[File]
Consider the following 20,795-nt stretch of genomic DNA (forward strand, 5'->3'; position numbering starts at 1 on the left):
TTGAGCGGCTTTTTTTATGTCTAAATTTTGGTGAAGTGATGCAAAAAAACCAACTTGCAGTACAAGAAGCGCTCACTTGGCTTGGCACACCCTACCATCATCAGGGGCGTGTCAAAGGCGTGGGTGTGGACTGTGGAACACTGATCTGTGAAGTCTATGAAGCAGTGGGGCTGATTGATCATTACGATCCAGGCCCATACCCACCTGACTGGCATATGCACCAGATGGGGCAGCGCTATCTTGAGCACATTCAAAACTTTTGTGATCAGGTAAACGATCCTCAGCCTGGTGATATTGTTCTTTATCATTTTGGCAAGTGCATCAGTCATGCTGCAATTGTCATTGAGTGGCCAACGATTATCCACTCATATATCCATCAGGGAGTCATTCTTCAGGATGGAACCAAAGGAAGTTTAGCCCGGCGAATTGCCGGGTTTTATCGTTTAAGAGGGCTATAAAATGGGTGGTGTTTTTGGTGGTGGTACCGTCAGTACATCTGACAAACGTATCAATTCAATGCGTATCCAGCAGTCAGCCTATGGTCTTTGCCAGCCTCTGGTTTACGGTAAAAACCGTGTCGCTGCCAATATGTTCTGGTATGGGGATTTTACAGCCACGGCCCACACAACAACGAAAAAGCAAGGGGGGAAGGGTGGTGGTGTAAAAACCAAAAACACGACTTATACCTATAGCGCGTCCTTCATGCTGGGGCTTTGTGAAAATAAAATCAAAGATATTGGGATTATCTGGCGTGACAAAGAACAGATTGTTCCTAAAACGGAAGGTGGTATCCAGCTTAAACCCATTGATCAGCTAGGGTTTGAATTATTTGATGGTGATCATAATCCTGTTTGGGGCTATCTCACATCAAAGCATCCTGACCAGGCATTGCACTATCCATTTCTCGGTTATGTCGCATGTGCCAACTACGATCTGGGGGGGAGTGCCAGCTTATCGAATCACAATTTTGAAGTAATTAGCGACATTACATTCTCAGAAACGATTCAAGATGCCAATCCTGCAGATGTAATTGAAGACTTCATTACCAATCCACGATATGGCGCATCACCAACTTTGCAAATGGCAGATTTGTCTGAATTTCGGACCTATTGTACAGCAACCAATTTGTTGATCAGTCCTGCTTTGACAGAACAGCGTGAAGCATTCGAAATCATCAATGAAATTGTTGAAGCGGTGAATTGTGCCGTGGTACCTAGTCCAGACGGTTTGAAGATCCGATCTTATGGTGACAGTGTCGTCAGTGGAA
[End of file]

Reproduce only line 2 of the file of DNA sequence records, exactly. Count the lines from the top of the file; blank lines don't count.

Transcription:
TTGAGCGGCTTTTTTTATGTCTAAATTTTGGTGAAGTGATGCAAAAAAACCAACTTGCAGTACAAGAAGCGCTCACTTGGCTTGGCACACCCTACCATCATCAGGGGCGTGTCAAAGGCGTGGGTGTGGACTGTGGAACACTGATCTGTGAAGTCTATGAAGCAGTGGGGCTGATTGATCATTACGATCCAGGCCCATACCCACCTGACTGGCATATGCACCAGATGGGGCAGCGCTATCTTGAGCACATTCAAAACTTTTGTGATCAGGTAAACGATCCTCAGCCTGGTGATATTGTTCTTTATCATTTTGGCAAGTGCATCAGTCATGCTGCAATTGTCATTGAGTGGCCAACGATTATCCACTCATATATCCATCAGGGAGTCATTCTTCAGGATGGAACCAAAGGAAGTTTAGCCCGGCGAATTGCCGGGTTTTATCGTTTAAGAGGGCTATAAAATGGGTGGTGTTTTTGGTGGTGGTACCGTCAGTACATCTGACAAACGTATCAATTCAATGCGTATCCAGCAGTCAGCCTATGGTCTTTGCCAGCCTCTGGTTTACGGTAAAAACCGTGTCGCTGCCAATATGTTCTGGTATGGGGATTTTACAGCCACGGCCCACACAACAACGAAAAAGCAAGGGGGGAAGGGTGGTGGTGTAAAAACCAAAAACACGACTTATACCTATAGCGCGTCCTTCATGCTGGGGCTTTGTGAAAATAAAATCAAAGATATTGGGATTATCTGGCGTGACAAAGAACAGATTGTTCCTAAAACGGAAGGTGGTATCCAGCTTAAACCCATTGATCAGCTAGGGTTTGAATTATTTGATGGTGATCATAATCCTGTTTGGGGCTATCTCACATCAAAGCATCCTGACCAGGCATTGCACTATCCATTTCTCGGTTATGTCGCATGTGCCAACTACGATCTGGGGGGGAGTGCCAGCTTATCGAATCACAATTTTGAAGTAATTAGCGACATTACATTCTCAGAAACGATTCAAGATGCCAATCCTGCAGATGTAATTGAAGACTTCATTACCAATCCACGATATGGCGCATCACCAACTTTGCAAATGGCAGATTTGTCTGAATTTCGGACCTATTGTACAGCAACCAATTTGTTGATCAGTCCTGCTTTGACAGAACAGCGTGAAGCATTCGAAATCATCAATGAAATTGTTGAAGCGGTGAATTGTGCCGTGGTACCTAGTCCAGACGGTTTGAAGATCCGATCTTATGGTGACAGTGTCGTCAGTGGAA